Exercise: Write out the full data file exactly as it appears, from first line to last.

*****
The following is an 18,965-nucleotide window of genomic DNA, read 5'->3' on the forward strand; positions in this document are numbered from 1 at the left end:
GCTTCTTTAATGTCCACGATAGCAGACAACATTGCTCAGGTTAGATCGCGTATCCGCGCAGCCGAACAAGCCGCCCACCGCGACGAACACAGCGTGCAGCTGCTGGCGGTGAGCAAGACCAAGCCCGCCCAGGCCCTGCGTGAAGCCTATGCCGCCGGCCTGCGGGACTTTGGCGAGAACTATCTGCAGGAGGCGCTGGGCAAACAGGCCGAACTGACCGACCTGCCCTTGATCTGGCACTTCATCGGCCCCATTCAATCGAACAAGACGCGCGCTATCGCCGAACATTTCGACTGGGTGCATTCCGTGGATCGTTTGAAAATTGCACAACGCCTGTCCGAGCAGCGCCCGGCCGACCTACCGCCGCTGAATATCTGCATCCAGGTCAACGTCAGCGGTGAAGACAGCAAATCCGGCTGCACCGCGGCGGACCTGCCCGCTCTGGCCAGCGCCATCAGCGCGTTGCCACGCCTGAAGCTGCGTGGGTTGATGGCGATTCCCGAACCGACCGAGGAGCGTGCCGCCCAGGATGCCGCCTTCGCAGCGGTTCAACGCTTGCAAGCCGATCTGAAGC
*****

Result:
The following is an 18,965-nucleotide window of genomic DNA, read 5'->3' on the forward strand; positions in this document are numbered from 1 at the left end:
GCTTCTTTAATGTCCACGATAGCAGACAACATTGCTCAGGTTAGATCGCGTATCCGCGCAGCCGAACAAGCCGCCCACCGCGACGAACACAGCGTGCAGCTGCTGGCGGTGAGCAAGACCAAGCCCGCCCAGGCCCTGCGTGAAGCCTATGCCGCCGGCCTGCGGGACTTTGGCGAGAACTATCTGCAGGAGGCGCTGGGCAAACAGGCCGAACTGACCGACCTGCCCTTGATCTGGCACTTCATCGGCCCCATTCAATCGAACAAGACGCGCGCTATCGCCGAACATTTCGACTGGGTGCATTCCGTGGATCGTTTGAAAATTGCACAACGCCTGTCCGAGCAGCGCCCGGCCGACCTACCGCCGCTGAATATCTGCATCCAGGTCAACGTCAGCGGTGAAGACAGCAAATCCGGCTGCACCGCGGCGGACCTGCCCGCTCTGGCCAGCGCCATCAGCGCGTTGCCACGCCTGAAGCTGCGTGGGTTGATGGCGATTCCCGAACCGACCGAGGAGCGTGCCGCCCAGGATGCCGCCTTCGCAGCGGTTCAACGCTTGCAAGCCGATCTGAAGC